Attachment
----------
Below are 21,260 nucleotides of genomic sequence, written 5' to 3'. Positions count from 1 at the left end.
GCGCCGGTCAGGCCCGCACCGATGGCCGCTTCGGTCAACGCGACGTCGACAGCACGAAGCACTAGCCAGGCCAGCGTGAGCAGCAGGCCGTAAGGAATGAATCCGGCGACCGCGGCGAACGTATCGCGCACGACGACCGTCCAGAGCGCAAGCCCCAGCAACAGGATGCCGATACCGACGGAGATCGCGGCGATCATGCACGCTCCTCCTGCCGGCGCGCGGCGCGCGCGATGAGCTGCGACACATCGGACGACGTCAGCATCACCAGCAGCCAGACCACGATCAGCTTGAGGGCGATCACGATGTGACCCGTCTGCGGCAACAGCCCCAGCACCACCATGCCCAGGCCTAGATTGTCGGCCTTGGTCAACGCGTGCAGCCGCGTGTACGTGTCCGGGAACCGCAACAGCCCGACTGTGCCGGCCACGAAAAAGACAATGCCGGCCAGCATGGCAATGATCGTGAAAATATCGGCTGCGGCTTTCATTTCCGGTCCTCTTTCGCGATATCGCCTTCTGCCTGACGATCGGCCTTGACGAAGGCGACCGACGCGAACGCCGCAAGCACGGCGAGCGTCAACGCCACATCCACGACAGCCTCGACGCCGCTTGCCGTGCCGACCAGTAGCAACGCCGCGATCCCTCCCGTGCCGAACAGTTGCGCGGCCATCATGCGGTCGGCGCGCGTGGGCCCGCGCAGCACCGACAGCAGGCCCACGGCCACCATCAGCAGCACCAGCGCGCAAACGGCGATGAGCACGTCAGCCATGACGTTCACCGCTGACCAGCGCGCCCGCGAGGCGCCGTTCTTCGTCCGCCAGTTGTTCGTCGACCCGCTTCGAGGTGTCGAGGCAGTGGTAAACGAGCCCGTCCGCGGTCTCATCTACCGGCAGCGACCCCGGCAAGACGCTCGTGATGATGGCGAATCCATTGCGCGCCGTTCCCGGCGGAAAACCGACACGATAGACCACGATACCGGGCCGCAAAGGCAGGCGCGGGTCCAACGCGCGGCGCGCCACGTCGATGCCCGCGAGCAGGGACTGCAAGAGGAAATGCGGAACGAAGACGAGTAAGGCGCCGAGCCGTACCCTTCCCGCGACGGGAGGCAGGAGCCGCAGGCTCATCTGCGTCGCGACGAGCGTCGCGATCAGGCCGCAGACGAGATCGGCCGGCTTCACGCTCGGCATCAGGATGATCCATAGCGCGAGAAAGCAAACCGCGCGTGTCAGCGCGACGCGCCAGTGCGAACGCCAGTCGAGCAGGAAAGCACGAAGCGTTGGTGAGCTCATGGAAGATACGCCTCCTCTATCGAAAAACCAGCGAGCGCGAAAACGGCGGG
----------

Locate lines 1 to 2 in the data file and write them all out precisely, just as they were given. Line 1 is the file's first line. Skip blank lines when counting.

Below are 21,260 nucleotides of genomic sequence, written 5' to 3'. Positions count from 1 at the left end.
GCGCCGGTCAGGCCCGCACCGATGGCCGCTTCGGTCAACGCGACGTCGACAGCACGAAGCACTAGCCAGGCCAGCGTGAGCAGCAGGCCGTAAGGAATGAATCCGGCGACCGCGGCGAACGTATCGCGCACGACGACCGTCCAGAGCGCAAGCCCCAGCAACAGGATGCCGATACCGACGGAGATCGCGGCGATCATGCACGCTCCTCCTGCCGGCGCGCGGCGCGCGCGATGAGCTGCGACACATCGGACGACGTCAGCATCACCAGCAGCCAGACCACGATCAGCTTGAGGGCGATCACGATGTGACCCGTCTGCGGCAACAGCCCCAGCACCACCATGCCCAGGCCTAGATTGTCGGCCTTGGTCAACGCGTGCAGCCGCGTGTACGTGTCCGGGAACCGCAACAGCCCGACTGTGCCGGCCACGAAAAAGACAATGCCGGCCAGCATGGCAATGATCGTGAAAATATCGGCTGCGGCTTTCATTTCCGGTCCTCTTTCGCGATATCGCCTTCTGCCTGACGATCGGCCTTGACGAAGGCGACCGACGCGAACGCCGCAAGCACGGCGAGCGTCAACGCCACATCCACGACAGCCTCGACGCCGCTTGCCGTGCCGACCAGTAGCAACGCCGCGATCCCTCCCGTGCCGAACAGTTGCGCGGCCATCATGCGGTCGGCGCGCGTGGGCCCGCGCAGCACCGACAGCAGGCCCACGGCCACCATCAGCAGCACCAGCGCGCAAACGGCGATGAGCACGTCAGCCATGACGTTCACCGCTGACCAGCGCGCCCGCGAGGCGCCGTTCTTCGTCCGCCAGTTGTTCGTCGACCCGCTTCGAGGTGTCGAGGCAGTGGTAAACGAGCCCGTCCGCGGTCTCATCTACCGGCAGCGACCCCGGCAAGACGCTCGTGATGATGGCGAATCCATTGCGCGCCGTTCCCGGCGGAAAACCGACACGATAGACCACGATACCGGGCCGCAAAGGCAGGCGCGGGTCCAACGCGCGGCGCGCCACGTCGATGCCCGCGAGCAGGGACTGCAAGAGGAAATGCGGAACGAAGACGAGTAAGGCGCCGAGCCGTACCCTTCCCGCGACGGGAGGCAGGAGCCGCAGGCTCATCTGCGTCGCGACGAGCGTCGCGATCAGGCCGCAGACGAGATCGGCCGGCTTCACGCTCGGCATCAGGATGATCCATAGCGCGAGAAAGCAAACCGCGCGTGTCAGCGCGACGCGCCAGTGCGAACGCCAGTCGAGCAGGAAAGCACGAAGCGTTGGTGAGCTCATGGAAGATACGCCTCCTCTATCGAAAAACCAGCGAGCGCGAAAACGGCGGG